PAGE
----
I only recently managed to get hold of one of my Holy Grails when it comes to Lamborghini scale models, the blue metallic Lamborghini Diablo SV in 1/18 by AutoArt, a model I have been looking for ages to add to my collection as I went for the black shade when it came out … only problem was these SV models are very expensive to come by these days … but I had a stroke of luck an managed to buy one for a decent price.
I knew Welly also made this shade, but these don't turn up too often for sale either, I already have the silver metallic shade, and to be honest I wasn't too impressed with it, sure it is a Diablo SV while the Maisto model is in fact a Diablo SVR with the deeper front bumper and side sills … but other than that and the decent doors with side windows in them, the Welly model isn't too much better.
A while ago I received a mail from someone selling a big part of their Lamborghini model collection, so I went to visit the guy and one of the models I brought back with me was this blue metallic Diablo SV from Welly, I thought it would be a great idea to be able to compare the same shade on the same model between the relatively cheap Welly model and the much more expensive AutoArt version.
Let me tell you I immediately had the same sentiment when I took this blue Welly out of the box as I had with the silver metallic version years ago … the stance is totally wrong, this super car actually has a lifted front end while the rear wheels sit inside the arch too much … just like on the silver one I have, so it is a feature on the Welly model, not just an oversight on the old one I have.
When I compare with the AutoArt version I see this one has a near perfect, horizontal stance, but I wasn't going to let the Welly down that easy, took a bunch of photographs on it and started looking at the details on the computer (this sometimes reveals much more than just by looking at it) and boy did this model go from bad to worse in a hurry.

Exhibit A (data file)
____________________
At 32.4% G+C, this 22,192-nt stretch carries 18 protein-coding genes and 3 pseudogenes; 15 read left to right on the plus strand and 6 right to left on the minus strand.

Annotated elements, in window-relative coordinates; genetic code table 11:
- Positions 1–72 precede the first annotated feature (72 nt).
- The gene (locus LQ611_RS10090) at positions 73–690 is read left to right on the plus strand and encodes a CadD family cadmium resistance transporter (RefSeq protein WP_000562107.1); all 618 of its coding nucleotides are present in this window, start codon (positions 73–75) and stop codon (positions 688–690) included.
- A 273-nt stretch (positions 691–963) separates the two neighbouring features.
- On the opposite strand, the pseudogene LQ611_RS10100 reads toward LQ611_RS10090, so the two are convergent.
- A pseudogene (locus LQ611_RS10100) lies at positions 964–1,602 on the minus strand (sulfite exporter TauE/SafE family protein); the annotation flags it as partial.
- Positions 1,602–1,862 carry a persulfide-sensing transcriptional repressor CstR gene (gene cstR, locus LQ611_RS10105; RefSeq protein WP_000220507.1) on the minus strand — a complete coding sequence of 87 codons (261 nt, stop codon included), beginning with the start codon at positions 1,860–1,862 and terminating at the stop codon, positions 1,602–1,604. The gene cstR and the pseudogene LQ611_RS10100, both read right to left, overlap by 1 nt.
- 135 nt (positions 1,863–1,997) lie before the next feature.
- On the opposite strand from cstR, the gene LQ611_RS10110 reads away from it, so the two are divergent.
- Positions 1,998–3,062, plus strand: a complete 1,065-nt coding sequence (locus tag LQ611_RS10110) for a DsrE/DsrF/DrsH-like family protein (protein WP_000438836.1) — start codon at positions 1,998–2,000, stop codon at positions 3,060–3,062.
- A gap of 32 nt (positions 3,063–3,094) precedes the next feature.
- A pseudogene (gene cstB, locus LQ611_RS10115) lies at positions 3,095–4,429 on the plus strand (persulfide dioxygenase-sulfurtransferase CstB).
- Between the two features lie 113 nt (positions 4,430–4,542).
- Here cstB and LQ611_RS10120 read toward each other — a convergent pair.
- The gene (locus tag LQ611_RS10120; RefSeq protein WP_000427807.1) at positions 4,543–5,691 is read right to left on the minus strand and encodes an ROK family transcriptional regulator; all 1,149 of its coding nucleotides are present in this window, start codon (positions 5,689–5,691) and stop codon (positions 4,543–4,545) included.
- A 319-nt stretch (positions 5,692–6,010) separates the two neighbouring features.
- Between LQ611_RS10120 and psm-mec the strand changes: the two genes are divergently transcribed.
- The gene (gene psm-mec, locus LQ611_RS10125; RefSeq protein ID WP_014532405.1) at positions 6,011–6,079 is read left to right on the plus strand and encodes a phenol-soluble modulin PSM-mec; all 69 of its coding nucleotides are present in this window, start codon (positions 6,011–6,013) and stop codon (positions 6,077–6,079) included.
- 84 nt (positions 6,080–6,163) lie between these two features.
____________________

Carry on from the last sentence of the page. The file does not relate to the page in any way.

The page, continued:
Let me put it down for you … first up the stance, ok this can probably be remedied by opening up the model and modifying the suspension a bit. But that was only the beginning, on the AutoArt model we get the nice, small SV script on the wheels … the Welly model also has this, but it is such a dark shade of red you have to look really careful not to miss it … and then you notice the disk brakes are chromed like on a Maisto, but the Welly does not have any calipers !
Those are details … but what struck me even harder was the serious difference in color between the bodywork of the car and the bumper (both front and rear), the side skirts and the rear wing … Welly didn't manage to get the same shade of blue on them, and it really shows, also the metal flake that makes this a metallic blue is a bit too large, probably they used normal automotive paint … on the AutoArt the metallic shade is much finer … hence more pleasing to the eye.
Inside the same story continues … there are hard plastic four point seat belts in the Welly model, just like in most Maisto models, sure these were optional back in the days of the Diablo SV, but I do prefer the AutoArt approach with the standard seat belt coming in from the center of the car.
So bottom line the Welly 1/18 model of the Lamborghini Diablo SV is an alternative to the much more expensive AutoArt model … however these days both are nearly as difficult to locate, and I really would suggest looking out for the AutoArt version … I paid €22 for this Welly model, a few weeks earlier I paid €69 for the AutoArt version … so is the latter worth more than triple the price ? YES it is, sorry to say, but I don't consider this Welly to be even remotely close to the level of detail and finish of the AutoArt counterpart.
I collect all kinds of Lamborghini models, so the two Welly do deserve their place in my collection, but I must admit I have the black and the blue AutoArt Diablo SV on display in my living room … both Welly models are also on display, but in the hallway … I guess that shows how I feel about them … the Welly is good, the AutoArt is way better.
Photos © LAMBOdiecast